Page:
In November, on Wednesday the 9th, at 6:00 pm, we'll have a forum at the library with demos of various readers. If you have a reader, and want to share your experiences, or ask questions about downloading library books onto it, come on down. If you are thinking of getting a reader, or researching a reader holiday purchase, come on down.

Monday, April 25, 2011

Summer is coming (really), Where Do You Want to Go?

Like many libraries in our system, we offer passes to area museums. Typically, these passes admit two adults, and four children, although some museums charge an additional entrance to special exhibitions. The passes can be taken out for three days. With limitations on our budget, we can only purchase passes for a limited number of museums. Our most popular passes have been to the Clark Art Institute, MassMoca, and the Berkshire Museum. We are considering the Adirondack Museum, the Baseball Hall of Fame, the Eric Carle Museum...where do you want to go?

If you'd like to weigh in what passes you'd like to see us add, please vote in the poll on our Facebook page. Time to plan ahead for summer fun....

Just passing on an item of interest to the many wannabe children's authors out there.....

Presented by the Children's Literature Connection, 

"Who's the Seuss?" - Writing and Publishing Workshop 
Saturday, June 4, 2011   
Are you the next Dr. Seuss, J.K. Rowling or Stephanie Meyer?
Join two CLC members who are publishing insiders - authors Eric Luper and Coleen Paratore - for a fact-filled, hands-on, all-questions-answered FUN workshop on how to get your children's or young adult book published!

Seek answers to your publishing questions:

 How do I get started?
Where do I get ideas?
Where and how do I submit?
How do I meet editors and agents?
How do I know if my manuscript is ready?
What is an elevator pitch and do I need one?
How do I write a query letter that gets read?

Plus special segments on:
How to act like you're "in the club" until you ARE in the club!
Writing that great first sentence, paragraph, page, and chapter an editor or agent can't resist!    Our 'we've-been-in-your-shoes-so-here's-the-real-deal' tips on how to get that big break.

When:    Saturday, June 4, 2011
Where:  Hilton Garden Inn, 235 Hoosick Street, Troy, NY
(ample free parking)
Time: 9 a.m.-3 p.m. (Lunch 12-1)
Cost: $99
 (Special $10.00 discount for up-to-date Children's Literature Connection members and all teachers and librarians.)

Send contact information (incl. phone number and email) and check made out to "Who's the Seuss?" by May 20th to:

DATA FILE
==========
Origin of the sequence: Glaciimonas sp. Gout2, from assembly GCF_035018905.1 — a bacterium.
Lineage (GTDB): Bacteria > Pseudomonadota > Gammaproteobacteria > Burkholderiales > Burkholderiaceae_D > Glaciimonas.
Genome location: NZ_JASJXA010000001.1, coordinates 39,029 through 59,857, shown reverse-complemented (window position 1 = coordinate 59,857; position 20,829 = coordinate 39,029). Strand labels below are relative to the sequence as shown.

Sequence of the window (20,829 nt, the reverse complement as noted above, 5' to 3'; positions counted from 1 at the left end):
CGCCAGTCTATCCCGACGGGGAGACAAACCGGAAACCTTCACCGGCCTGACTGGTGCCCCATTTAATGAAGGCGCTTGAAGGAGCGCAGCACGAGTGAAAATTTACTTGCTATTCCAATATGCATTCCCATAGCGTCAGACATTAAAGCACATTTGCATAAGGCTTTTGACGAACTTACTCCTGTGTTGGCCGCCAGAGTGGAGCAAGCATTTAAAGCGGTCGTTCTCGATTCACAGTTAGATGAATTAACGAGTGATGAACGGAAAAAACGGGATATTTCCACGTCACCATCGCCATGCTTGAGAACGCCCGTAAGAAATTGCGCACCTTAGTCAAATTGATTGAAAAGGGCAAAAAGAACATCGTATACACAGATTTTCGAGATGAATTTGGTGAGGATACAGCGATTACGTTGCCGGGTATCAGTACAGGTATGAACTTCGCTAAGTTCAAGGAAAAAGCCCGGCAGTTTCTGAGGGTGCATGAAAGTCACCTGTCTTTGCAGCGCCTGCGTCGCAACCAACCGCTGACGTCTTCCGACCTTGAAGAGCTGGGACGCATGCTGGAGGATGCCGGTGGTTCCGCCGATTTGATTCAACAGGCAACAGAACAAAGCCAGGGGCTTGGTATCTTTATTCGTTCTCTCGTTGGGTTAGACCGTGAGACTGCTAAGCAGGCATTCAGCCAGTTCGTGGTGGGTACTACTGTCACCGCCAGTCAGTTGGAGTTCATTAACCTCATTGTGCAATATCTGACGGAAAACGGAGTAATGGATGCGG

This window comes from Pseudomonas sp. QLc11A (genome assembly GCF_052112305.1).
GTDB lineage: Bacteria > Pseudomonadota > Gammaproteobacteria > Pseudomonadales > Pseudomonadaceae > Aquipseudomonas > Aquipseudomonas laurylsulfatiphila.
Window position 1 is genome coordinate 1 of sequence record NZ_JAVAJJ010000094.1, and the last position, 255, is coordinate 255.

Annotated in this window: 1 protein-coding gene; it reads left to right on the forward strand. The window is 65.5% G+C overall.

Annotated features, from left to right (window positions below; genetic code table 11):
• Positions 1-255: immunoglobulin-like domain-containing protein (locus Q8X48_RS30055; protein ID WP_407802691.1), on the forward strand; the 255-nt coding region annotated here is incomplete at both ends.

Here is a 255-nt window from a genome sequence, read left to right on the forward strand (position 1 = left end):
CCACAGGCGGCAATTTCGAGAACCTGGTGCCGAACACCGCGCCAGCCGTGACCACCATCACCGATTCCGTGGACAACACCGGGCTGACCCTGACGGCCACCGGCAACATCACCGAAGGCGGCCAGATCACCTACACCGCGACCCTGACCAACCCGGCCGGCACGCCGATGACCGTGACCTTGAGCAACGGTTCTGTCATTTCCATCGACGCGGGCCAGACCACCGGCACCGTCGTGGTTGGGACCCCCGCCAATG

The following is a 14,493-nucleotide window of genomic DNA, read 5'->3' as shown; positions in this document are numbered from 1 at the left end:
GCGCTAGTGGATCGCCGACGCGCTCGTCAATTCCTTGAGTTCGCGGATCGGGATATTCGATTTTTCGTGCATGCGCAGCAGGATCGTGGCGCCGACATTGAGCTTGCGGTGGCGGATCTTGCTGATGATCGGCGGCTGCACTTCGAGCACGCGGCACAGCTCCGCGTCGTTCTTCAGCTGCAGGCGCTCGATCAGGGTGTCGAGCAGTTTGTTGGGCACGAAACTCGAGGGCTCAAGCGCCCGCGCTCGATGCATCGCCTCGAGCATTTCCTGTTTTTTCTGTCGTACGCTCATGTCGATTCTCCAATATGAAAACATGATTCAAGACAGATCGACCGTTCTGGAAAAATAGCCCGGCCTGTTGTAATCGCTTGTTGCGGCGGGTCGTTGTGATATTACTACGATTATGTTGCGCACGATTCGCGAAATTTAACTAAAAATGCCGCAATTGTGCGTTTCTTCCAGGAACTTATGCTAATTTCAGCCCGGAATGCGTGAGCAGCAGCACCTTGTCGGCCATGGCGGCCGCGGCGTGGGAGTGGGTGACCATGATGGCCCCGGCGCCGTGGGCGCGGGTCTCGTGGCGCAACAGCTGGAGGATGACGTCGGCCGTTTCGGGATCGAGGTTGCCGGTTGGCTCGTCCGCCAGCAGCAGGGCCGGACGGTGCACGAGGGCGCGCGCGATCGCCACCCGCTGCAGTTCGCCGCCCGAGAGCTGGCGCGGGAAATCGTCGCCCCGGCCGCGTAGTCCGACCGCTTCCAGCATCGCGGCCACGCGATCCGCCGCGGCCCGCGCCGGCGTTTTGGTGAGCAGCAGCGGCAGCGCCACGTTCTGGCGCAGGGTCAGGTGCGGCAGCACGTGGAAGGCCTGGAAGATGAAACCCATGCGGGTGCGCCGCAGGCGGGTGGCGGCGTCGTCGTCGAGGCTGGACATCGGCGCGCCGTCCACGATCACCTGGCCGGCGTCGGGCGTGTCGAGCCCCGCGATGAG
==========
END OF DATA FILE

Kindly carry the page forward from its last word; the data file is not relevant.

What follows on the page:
"Who's the Seuss?"
c/o Eric Luper
350 Northern Blvd, Suite 103
Albany, NY 12204  

What to Bring: a 20-word or less "pitch" for your book, one copy of the first page of your manuscript (double-spaced), a notebook and pen, and your favorite beverages/snacks.There is a restaurant downstairs or feel free to bring a brown bag lunch!

Register soon! Enrollment is limited!

Friday, April 15, 2011

Library PSA's

Check out this Library Public Service Announcement from author Neil Gaiman. He's so mild mannered, yet his books are fantastical and fun. I especially liked Neverwhere

Thursday, February 10, 2011

Books to Movies

I love reading and I love watching movies, and I don't mind when movie makers take some liberties with books. I'm not talking new characters, or changing the ending...although I did think that the movie version of The Tin Drum had a better ending than the book.

I see the characters in my head when I'm reading, and I can't always prevent the movie actors from co-opting my own mental images. Sometimes, though, the movie actors are better, or even, who I had in mind when I read the book. Did you think Alan Rickman was the perfect choice to play Snape in the Harry Potter films? I did. Maybe that's because author J.K. Rowling had him in mind when she created the character. He got the part after Tim Roth turned it down to be in the instantly forgettable Planet of the Apes remake.

Our Book and Movie Group at the Brunswick Community Library chooses a different title every month. First, they meet to discuss a book, then a week later, they watch the movie adaptation of the book. Sometimes the films are recent, sometimes they are classics. The group members take turns bringing snacks, which are often inspired by what they are reading and watching. You are welcome to join the group, and to attend either, or both sessions.  Check out our website to see the schedule and book/movie title list.

In the meantime, you might be interested to hear about two movies coming out soon which are based on best-selling books. One is The Lincoln Lawyer, with Matthew McConaughey and Marisa Tomei; and another is Water for Elephants, with a non-sparkly Robert Pattinson and Reese Witherspoon.